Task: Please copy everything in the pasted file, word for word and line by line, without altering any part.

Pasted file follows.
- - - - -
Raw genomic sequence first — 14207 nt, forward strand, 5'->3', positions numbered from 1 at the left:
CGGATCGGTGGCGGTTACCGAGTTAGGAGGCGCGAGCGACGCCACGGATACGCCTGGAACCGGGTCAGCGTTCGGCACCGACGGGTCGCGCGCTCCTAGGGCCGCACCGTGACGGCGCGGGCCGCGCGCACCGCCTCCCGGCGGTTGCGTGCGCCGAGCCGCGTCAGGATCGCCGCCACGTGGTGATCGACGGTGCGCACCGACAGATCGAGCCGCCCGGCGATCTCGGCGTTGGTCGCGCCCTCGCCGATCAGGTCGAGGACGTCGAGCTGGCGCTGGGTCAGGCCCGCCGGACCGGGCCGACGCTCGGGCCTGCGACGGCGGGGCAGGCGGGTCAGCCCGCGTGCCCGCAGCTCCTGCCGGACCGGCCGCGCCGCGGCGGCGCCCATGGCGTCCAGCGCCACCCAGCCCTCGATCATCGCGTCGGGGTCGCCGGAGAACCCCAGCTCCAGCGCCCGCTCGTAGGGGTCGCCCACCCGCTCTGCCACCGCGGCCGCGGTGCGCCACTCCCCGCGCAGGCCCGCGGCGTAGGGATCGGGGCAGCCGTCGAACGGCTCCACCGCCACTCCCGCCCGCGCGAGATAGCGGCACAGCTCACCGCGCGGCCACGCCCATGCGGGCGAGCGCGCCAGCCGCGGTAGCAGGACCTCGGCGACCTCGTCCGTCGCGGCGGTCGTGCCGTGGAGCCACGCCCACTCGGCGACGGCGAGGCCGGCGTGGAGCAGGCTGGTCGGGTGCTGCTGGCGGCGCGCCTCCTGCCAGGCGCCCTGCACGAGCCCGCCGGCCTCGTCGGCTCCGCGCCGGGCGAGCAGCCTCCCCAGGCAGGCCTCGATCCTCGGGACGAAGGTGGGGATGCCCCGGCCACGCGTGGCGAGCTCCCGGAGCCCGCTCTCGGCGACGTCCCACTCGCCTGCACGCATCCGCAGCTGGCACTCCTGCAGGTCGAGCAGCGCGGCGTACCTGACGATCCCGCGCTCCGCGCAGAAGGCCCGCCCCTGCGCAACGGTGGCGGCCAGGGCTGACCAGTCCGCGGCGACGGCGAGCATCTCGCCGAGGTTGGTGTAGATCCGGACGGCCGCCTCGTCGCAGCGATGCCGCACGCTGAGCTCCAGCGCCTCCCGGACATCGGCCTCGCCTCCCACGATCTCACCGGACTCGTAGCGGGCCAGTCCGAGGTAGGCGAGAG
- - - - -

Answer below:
Raw genomic sequence first — 14207 nt, forward strand, 5'->3', positions numbered from 1 at the left:
CGGATCGGTGGCGGTTACCGAGTTAGGAGGCGCGAGCGACGCCACGGATACGCCTGGAACCGGGTCAGCGTTCGGCACCGACGGGTCGCGCGCTCCTAGGGCCGCACCGTGACGGCGCGGGCCGCGCGCACCGCCTCCCGGCGGTTGCGTGCGCCGAGCCGCGTCAGGATCGCCGCCACGTGGTGATCGACGGTGCGCACCGACAGATCGAGCCGCCCGGCGATCTCGGCGTTGGTCGCGCCCTCGCCGATCAGGTCGAGGACGTCGAGCTGGCGCTGGGTCAGGCCCGCCGGACCGGGCCGACGCTCGGGCCTGCGACGGCGGGGCAGGCGGGTCAGCCCGCGTGCCCGCAGCTCCTGCCGGACCGGCCGCGCCGCGGCGGCGCCCATGGCGTCCAGCGCCACCCAGCCCTCGATCATCGCGTCGGGGTCGCCGGAGAACCCCAGCTCCAGCGCCCGCTCGTAGGGGTCGCCCACCCGCTCTGCCACCGCGGCCGCGGTGCGCCACTCCCCGCGCAGGCCCGCGGCGTAGGGATCGGGGCAGCCGTCGAACGGCTCCACCGCCACTCCCGCCCGCGCGAGATAGCGGCACAGCTCACCGCGCGGCCACGCCCATGCGGGCGAGCGCGCCAGCCGCGGTAGCAGGACCTCGGCGACCTCGTCCGTCGCGGCGGTCGTGCCGTGGAGCCACGCCCACTCGGCGACGGCGAGGCCGGCGTGGAGCAGGCTGGTCGGGTGCTGCTGGCGGCGCGCCTCCTGCCAGGCGCCCTGCACGAGCCCGCCGGCCTCGTCGGCTCCGCGCCGGGCGAGCAGCCTCCCCAGGCAGGCCTCGATCCTCGGGACGAAGGTGGGGATGCCCCGGCCACGCGTGGCGAGCTCCCGGAGCCCGCTCTCGGCGACGTCCCACTCGCCTGCACGCATCCGCAGCTGGCACTCCTGCAGGTCGAGCAGCGCGGCGTACCTGACGATCCCGCGCTCCGCGCAGAAGGCCCGCCCCTGCGCAACGGTGGCGGCCAGGGCTGACCAGTCCGCGGCGACGGCGAGCATCTCGCCGAGGTTGGTGTAGATCCGGACGGCCGCCTCGTCGCAGCGATGCCGCACGCTGAGCTCCAGCGCCTCCCGGACATCGGCCTCGCCTCCCACGATCTCACCGGACTCGTAGCGGGCCAGTCCGAGGTAGGCGAGAG